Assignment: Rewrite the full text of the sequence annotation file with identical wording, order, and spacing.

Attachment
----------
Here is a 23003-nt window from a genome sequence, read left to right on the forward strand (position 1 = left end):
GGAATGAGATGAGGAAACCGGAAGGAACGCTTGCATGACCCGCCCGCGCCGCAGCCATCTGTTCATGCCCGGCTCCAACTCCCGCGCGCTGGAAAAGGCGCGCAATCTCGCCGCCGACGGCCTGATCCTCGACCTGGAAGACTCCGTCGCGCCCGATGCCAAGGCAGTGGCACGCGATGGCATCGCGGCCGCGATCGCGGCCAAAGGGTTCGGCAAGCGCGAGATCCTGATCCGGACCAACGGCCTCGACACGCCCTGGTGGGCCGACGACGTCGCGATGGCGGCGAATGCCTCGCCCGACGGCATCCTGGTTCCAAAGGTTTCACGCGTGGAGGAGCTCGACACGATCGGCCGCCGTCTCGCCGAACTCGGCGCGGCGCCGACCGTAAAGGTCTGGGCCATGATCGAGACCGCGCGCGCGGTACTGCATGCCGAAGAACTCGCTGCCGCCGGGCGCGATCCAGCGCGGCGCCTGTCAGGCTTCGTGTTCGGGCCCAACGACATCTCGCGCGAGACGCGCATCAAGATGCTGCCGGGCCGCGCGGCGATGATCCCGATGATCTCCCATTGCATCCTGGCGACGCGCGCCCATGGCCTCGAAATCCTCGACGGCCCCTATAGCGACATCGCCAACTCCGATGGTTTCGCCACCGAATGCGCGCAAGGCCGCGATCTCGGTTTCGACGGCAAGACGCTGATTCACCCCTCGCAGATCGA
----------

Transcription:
Here is a 23003-nt window from a genome sequence, read left to right on the forward strand (position 1 = left end):
GGAATGAGATGAGGAAACCGGAAGGAACGCTTGCATGACCCGCCCGCGCCGCAGCCATCTGTTCATGCCCGGCTCCAACTCCCGCGCGCTGGAAAAGGCGCGCAATCTCGCCGCCGACGGCCTGATCCTCGACCTGGAAGACTCCGTCGCGCCCGATGCCAAGGCAGTGGCACGCGATGGCATCGCGGCCGCGATCGCGGCCAAAGGGTTCGGCAAGCGCGAGATCCTGATCCGGACCAACGGCCTCGACACGCCCTGGTGGGCCGACGACGTCGCGATGGCGGCGAATGCCTCGCCCGACGGCATCCTGGTTCCAAAGGTTTCACGCGTGGAGGAGCTCGACACGATCGGCCGCCGTCTCGCCGAACTCGGCGCGGCGCCGACCGTAAAGGTCTGGGCCATGATCGAGACCGCGCGCGCGGTACTGCATGCCGAAGAACTCGCTGCCGCCGGGCGCGATCCAGCGCGGCGCCTGTCAGGCTTCGTGTTCGGGCCCAACGACATCTCGCGCGAGACGCGCATCAAGATGCTGCCGGGCCGCGCGGCGATGATCCCGATGATCTCCCATTGCATCCTGGCGACGCGCGCCCATGGCCTCGAAATCCTCGACGGCCCCTATAGCGACATCGCCAACTCCGATGGTTTCGCCACCGAATGCGCGCAAGGCCGCGATCTCGGTTTCGACGGCAAGACGCTGATTCACCCCTCGCAGATCGA